How are you feeling? Are you stressed out? Do you get enough sleep at night? If you are a typical American today, you are probably not as healthy as you could be. The stress of work and daily responsibilities can take a real toll on the body over time, but there are simple things people can do that would help mitigate this. One area nearly all Americans can do better in is exercise. There are a number of ways to add movement to your daily regimen.
Americans Are Exercise Deficient
In 2013, a CDC survey revealed that the vast majority of Americans do not get enough weekly exercise. Researchers collected data from more than 450,000 Americans ages 18 and up. They asked respondents how often they engaged in aerobic activity outside of work and for how long. According to the survey, only 20.6 percent met the total recommended amount of exercise, with the ones most likely to exercise being those between the ages of 18 and 24. Men were more likely to get enough exercise than women, but only 23 percent of men reported exercising 2.5 hours of moderate-intensity aerobic exercise a week or one hour and 15 minutes of vigorous-intensity activity or a combination of the two.
An inactive person runs a greater risk of developing health problems like type 2 diabetes and heart disease over time. One study linked a sedentary lifestyle to the above problems, as well as breast and colon cancer, estimating that 5.3 million deaths each year are a result of physical inactivity. This number is comparable to the number caused every year by smoking.
How Much Exercise Are You Getting?
While the CDC survey monitored the amount of exercise people reported doing outside of work, work heavily factors in for most people, with the amount of exercise people getting varying widely depending on what they do for a living. The good news for people in our industry is that manufacturing workers get, on average, far more exercise than do office workers. Factory workers walk about 3.9 miles per day or 9,900 steps – more than retail sales staff, teachers, and much more than the average American who walks only 5,117 steps on average, with men a bit more active than women.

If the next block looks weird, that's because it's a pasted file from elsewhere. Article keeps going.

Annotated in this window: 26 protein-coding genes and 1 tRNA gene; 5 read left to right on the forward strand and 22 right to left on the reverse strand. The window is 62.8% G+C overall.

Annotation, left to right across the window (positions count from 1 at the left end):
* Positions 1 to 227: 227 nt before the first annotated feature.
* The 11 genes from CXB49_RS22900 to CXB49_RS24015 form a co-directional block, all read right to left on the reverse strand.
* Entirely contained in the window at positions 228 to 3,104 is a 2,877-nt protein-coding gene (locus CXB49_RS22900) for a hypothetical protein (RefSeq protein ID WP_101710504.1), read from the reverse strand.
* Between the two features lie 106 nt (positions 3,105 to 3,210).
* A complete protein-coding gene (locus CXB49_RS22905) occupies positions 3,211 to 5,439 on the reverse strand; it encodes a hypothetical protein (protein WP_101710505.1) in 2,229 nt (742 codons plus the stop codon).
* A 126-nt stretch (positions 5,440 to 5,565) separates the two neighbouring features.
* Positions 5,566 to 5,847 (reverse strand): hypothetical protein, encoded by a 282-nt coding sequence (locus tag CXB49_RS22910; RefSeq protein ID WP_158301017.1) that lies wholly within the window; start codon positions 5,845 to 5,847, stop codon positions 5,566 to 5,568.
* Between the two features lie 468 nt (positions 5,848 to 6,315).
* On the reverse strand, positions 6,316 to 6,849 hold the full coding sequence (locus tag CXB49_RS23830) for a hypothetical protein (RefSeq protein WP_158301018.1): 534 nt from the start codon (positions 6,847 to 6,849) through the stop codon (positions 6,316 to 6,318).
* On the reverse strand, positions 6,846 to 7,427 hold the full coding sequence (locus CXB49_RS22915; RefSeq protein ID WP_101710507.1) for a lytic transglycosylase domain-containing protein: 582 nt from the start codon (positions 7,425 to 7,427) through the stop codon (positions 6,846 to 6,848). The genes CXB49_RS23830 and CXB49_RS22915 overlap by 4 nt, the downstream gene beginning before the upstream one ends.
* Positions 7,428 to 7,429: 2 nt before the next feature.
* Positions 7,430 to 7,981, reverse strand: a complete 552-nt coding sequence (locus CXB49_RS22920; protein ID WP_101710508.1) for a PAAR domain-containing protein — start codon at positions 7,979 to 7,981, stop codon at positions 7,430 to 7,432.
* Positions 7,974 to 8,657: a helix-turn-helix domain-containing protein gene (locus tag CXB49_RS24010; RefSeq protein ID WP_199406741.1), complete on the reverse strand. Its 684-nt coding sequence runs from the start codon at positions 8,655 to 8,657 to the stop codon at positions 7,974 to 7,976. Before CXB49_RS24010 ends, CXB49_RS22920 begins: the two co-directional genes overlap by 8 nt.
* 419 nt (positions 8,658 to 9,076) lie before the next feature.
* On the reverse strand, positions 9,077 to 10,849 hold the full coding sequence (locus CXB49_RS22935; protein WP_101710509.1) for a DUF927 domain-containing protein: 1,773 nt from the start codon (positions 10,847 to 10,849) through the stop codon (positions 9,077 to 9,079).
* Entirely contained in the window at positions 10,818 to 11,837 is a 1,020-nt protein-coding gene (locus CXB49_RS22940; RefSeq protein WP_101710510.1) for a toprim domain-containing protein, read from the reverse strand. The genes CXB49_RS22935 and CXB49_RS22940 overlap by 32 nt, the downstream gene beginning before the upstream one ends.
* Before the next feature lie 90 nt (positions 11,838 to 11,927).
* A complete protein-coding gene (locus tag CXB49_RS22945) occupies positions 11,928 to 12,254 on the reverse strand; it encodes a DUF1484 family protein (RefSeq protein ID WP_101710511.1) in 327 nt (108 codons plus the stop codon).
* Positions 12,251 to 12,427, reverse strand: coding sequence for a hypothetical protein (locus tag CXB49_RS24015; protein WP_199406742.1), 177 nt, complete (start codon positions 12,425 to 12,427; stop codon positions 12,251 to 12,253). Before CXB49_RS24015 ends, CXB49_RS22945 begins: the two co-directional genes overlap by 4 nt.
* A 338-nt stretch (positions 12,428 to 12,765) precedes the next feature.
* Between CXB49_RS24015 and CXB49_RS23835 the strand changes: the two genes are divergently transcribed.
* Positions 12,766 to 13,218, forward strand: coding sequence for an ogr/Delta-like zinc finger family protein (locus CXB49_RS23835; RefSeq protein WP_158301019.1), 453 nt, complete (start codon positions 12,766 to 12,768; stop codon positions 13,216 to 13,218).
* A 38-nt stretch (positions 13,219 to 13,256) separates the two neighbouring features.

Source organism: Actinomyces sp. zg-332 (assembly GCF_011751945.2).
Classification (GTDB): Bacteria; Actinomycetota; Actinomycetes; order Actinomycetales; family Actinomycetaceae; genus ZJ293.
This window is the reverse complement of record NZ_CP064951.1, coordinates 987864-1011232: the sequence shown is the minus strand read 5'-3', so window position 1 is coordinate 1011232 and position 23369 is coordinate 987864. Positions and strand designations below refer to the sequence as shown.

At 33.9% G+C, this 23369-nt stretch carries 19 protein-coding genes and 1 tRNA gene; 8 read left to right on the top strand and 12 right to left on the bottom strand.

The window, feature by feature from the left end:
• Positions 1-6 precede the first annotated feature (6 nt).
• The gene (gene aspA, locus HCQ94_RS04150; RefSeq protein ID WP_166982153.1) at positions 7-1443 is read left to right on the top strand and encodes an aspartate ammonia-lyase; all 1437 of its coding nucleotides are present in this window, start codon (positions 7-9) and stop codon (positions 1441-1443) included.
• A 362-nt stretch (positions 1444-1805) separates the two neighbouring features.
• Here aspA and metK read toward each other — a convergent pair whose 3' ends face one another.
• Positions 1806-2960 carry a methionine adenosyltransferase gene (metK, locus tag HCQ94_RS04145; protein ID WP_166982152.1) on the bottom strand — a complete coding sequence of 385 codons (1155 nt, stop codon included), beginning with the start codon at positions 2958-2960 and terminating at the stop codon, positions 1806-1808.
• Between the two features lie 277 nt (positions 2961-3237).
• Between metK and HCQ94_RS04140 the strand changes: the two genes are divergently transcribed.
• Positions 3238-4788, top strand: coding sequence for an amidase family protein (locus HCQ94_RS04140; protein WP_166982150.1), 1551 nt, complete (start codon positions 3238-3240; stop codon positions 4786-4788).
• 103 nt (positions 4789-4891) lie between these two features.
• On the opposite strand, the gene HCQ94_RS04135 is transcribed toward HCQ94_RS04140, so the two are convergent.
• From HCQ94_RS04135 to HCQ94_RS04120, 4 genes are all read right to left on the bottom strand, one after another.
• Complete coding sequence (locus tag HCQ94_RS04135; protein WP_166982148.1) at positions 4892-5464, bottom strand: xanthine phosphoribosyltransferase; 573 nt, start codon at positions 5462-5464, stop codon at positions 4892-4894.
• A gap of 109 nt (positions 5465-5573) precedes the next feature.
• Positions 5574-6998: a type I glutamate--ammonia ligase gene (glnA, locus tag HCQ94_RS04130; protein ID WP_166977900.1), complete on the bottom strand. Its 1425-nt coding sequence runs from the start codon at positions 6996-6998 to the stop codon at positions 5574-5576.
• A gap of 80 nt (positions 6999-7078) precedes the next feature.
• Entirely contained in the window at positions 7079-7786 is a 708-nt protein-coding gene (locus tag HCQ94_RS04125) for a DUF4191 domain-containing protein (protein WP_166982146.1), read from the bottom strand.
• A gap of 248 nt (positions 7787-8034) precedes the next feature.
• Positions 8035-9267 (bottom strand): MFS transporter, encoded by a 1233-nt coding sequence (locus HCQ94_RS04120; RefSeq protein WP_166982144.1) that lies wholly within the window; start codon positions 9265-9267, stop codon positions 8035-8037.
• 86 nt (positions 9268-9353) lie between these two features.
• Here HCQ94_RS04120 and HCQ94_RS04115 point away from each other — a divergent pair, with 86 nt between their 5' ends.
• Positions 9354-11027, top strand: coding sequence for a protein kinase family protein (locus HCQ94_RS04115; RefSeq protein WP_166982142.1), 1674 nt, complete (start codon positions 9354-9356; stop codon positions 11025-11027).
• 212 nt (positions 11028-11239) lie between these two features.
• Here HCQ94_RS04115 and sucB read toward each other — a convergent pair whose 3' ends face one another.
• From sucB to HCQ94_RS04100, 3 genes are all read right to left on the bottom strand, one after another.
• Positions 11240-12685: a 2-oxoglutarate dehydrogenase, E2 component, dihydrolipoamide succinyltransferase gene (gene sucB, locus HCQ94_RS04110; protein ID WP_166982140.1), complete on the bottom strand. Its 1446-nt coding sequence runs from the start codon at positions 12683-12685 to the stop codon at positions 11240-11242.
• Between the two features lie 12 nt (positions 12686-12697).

The question, then, is: How many steps counts as the “moderate-intensity aerobic exercise” the CDC recommends for health? Researchers say 10,000 steps a day qualifies. This is approximately 5 miles of walking and by itself constitutes a moderately active day.
Most Americans are only getting about half that, however. In order to add more steps to your day, look for ways to be more active either at work or on your free time. Walking at lunch or during break time can make a big difference in the number of steps you take. Talking short walks in the morning and evening can also help as can parking farther away or using the stairs instead of the elevator. If you are not sure how much exercise you are getting, buy a cheap pedometer to track your steps throughout the day. Being aware of your own personal activity level is the first step in creating a healthier, more active lifestyle.
The good news is that simply adding more exercise can improve physical health, lower your stress level, help you get better sleep, and reduce your risk of chronic illness. Most Americans do not realize how sedentary they are compared to people in other areas of the world or their own ancestors. This is entirely fixable, though, and with a little extra effort, you can reach or exceed the goals the CDC sets for maintaining good health.